This page uses content from Wikipedia and is licensed under CC BY-SA.

Nyong language

Native toNigeria, Cameroon
RegionAdamawa State
Native speakers
30,000 in Cameroon (2008 census)[1]
Language codes
ISO 639-3muo

Nyong (Daganyonga), also known as Mubako and Bali-Kumbat, is a Leko language spoken in two well-separated enclaves in Cameroon and Nigeria. Cameroonian speakers consider themselves to be ethnically Chamba.


The vowels of Nyong are /i/, /u/, /e/, /o/, /ə/ /ɛ/, /ɔ/, and /a/. Length contrast exists in all vowels except /ə/ and /o/, which are always short. There are five tones: high, mid, low, rising, and falling.[3]

Consonant Phonemes[3]
Labial Dental/Alveolar Palatal Velar Labiovelar Glottal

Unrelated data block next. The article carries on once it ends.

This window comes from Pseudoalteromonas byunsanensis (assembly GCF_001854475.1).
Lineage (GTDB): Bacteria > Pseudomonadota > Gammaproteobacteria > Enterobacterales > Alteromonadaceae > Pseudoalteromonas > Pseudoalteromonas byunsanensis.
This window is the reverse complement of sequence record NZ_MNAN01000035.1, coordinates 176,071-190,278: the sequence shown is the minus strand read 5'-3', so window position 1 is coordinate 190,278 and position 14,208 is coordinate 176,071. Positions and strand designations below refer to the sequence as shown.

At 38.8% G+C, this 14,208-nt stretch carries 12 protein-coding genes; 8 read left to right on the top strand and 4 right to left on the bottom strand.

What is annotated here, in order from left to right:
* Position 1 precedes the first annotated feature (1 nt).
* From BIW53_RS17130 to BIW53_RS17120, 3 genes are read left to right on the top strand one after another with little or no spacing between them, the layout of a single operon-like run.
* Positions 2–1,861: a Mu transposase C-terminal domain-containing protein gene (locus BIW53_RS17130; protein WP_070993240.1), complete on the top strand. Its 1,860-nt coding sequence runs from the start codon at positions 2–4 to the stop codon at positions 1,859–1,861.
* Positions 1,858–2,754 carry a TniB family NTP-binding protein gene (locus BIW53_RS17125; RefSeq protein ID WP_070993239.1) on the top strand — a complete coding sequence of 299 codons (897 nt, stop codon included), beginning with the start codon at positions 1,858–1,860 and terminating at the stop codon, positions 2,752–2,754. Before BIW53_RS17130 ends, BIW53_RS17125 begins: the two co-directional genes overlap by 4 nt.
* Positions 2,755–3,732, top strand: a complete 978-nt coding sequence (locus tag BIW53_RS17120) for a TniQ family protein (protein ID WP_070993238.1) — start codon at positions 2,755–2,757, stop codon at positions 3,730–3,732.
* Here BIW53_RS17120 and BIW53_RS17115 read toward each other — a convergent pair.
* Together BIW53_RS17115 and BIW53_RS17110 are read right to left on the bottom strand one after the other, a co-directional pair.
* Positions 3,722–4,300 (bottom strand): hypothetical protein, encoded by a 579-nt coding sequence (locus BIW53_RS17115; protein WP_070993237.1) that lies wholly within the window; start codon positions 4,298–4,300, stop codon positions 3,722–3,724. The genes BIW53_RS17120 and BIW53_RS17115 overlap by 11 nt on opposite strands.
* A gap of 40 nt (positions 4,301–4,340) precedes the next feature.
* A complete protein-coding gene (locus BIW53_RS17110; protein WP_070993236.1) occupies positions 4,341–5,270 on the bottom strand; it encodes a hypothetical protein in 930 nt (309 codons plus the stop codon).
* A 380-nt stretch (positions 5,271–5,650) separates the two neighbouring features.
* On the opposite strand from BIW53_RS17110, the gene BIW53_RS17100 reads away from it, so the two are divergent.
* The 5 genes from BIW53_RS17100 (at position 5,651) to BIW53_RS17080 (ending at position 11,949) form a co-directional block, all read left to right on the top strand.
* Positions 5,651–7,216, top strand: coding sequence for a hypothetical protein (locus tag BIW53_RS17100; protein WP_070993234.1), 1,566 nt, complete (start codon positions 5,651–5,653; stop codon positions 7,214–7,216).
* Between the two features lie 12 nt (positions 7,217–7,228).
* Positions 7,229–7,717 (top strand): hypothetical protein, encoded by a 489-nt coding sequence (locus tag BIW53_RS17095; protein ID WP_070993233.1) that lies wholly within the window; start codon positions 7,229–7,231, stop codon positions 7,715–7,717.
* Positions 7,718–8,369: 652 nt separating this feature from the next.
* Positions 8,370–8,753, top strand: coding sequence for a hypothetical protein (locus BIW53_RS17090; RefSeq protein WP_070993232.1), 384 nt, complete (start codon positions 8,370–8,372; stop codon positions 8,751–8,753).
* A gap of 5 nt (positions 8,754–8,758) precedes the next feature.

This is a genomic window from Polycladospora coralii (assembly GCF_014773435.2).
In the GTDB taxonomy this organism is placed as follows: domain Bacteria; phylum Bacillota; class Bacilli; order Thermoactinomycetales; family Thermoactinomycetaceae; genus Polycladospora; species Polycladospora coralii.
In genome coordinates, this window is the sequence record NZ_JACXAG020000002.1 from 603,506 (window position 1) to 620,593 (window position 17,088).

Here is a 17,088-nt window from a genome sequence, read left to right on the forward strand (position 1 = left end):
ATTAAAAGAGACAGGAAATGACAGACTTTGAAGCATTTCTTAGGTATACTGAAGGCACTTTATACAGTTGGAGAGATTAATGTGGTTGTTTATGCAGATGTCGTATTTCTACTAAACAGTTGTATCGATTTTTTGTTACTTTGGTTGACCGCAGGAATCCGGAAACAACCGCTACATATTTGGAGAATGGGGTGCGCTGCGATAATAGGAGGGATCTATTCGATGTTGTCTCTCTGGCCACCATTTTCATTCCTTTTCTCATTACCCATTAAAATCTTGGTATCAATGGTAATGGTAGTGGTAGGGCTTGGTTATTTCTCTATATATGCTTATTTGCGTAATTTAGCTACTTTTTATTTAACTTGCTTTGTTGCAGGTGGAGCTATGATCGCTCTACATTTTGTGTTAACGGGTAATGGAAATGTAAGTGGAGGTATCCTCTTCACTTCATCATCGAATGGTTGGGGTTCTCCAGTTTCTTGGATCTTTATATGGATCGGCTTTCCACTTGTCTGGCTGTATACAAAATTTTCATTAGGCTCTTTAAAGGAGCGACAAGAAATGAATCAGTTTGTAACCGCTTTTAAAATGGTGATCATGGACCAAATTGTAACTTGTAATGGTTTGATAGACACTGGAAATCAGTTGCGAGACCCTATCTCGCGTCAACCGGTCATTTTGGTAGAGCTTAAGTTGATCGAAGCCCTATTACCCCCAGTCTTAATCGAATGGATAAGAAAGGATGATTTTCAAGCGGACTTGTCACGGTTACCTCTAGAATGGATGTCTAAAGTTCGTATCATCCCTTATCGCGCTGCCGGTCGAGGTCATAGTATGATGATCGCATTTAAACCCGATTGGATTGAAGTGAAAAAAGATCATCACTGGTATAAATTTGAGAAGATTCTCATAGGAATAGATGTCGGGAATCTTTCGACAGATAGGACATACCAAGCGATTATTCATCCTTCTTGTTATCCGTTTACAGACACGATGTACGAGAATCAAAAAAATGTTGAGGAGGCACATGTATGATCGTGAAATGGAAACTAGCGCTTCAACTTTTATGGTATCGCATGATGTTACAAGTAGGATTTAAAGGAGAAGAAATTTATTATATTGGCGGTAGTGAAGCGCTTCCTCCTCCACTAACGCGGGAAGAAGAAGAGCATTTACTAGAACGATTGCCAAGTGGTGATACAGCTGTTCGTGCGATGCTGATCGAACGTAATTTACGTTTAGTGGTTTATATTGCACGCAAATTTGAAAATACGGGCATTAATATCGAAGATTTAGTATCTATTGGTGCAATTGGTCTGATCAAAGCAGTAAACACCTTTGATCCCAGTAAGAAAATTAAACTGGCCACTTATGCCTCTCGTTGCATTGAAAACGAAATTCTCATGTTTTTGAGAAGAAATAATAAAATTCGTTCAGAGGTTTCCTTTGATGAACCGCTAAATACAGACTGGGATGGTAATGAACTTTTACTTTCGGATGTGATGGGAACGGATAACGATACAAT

Nasal m n ɲ ŋ
Stop p, b t, d k, g
Affricate nd ŋɡ kp, gb
Aproximant l j w
Fricative f, v s, z h

Similarity to Other Languages

Nyong is linguistically distinct from nearby languages. It is instead more similar to the Chamba language which is spoken to the north. Nyong and Chamba have 85% lexical similarity.[4]

  1. ^ Nyong at Ethnologue (18th ed., 2015)
  2. ^ Hammarström, Harald; Forkel, Robert; Haspelmath, Martin, eds. (2017). "Nyong". Glottolog 3.0. Jena, Germany: Max Planck Institute for the Science of Human History.
  3. ^ a b Kouonang, Alice (1983). Esquisse phonologique du parler bali-kumbat.
  4. ^ Griffin, Margaret A. (1994). A rapid appraisal survey of Mubako (ALCAM 300 Samba leekɔ).